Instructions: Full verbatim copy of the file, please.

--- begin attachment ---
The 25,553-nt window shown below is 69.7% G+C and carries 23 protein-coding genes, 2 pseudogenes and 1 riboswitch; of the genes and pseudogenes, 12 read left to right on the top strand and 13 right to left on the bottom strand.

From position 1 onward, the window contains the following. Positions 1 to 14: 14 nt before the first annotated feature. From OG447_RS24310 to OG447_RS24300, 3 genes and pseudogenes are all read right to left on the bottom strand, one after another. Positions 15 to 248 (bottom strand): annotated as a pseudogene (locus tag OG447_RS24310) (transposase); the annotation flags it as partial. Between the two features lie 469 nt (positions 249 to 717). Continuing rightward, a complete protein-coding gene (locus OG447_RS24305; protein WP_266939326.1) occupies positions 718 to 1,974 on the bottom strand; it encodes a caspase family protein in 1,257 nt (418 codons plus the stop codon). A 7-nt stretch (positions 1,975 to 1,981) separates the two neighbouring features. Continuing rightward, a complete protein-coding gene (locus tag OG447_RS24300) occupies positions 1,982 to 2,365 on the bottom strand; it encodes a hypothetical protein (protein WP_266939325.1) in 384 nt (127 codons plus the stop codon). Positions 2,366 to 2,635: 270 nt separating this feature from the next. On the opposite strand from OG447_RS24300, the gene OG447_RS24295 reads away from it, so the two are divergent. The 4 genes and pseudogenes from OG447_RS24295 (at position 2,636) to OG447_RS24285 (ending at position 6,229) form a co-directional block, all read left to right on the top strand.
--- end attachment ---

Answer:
The 25,553-nt window shown below is 69.7% G+C and carries 23 protein-coding genes, 2 pseudogenes and 1 riboswitch; of the genes and pseudogenes, 12 read left to right on the top strand and 13 right to left on the bottom strand.

From position 1 onward, the window contains the following. Positions 1 to 14: 14 nt before the first annotated feature. From OG447_RS24310 to OG447_RS24300, 3 genes and pseudogenes are all read right to left on the bottom strand, one after another. Positions 15 to 248 (bottom strand): annotated as a pseudogene (locus tag OG447_RS24310) (transposase); the annotation flags it as partial. Between the two features lie 469 nt (positions 249 to 717). Continuing rightward, a complete protein-coding gene (locus OG447_RS24305; protein WP_266939326.1) occupies positions 718 to 1,974 on the bottom strand; it encodes a caspase family protein in 1,257 nt (418 codons plus the stop codon). A 7-nt stretch (positions 1,975 to 1,981) separates the two neighbouring features. Continuing rightward, a complete protein-coding gene (locus tag OG447_RS24300) occupies positions 1,982 to 2,365 on the bottom strand; it encodes a hypothetical protein (protein WP_266939325.1) in 384 nt (127 codons plus the stop codon). Positions 2,366 to 2,635: 270 nt separating this feature from the next. On the opposite strand from OG447_RS24300, the gene OG447_RS24295 reads away from it, so the two are divergent. The 4 genes and pseudogenes from OG447_RS24295 (at position 2,636) to OG447_RS24285 (ending at position 6,229) form a co-directional block, all read left to right on the top strand.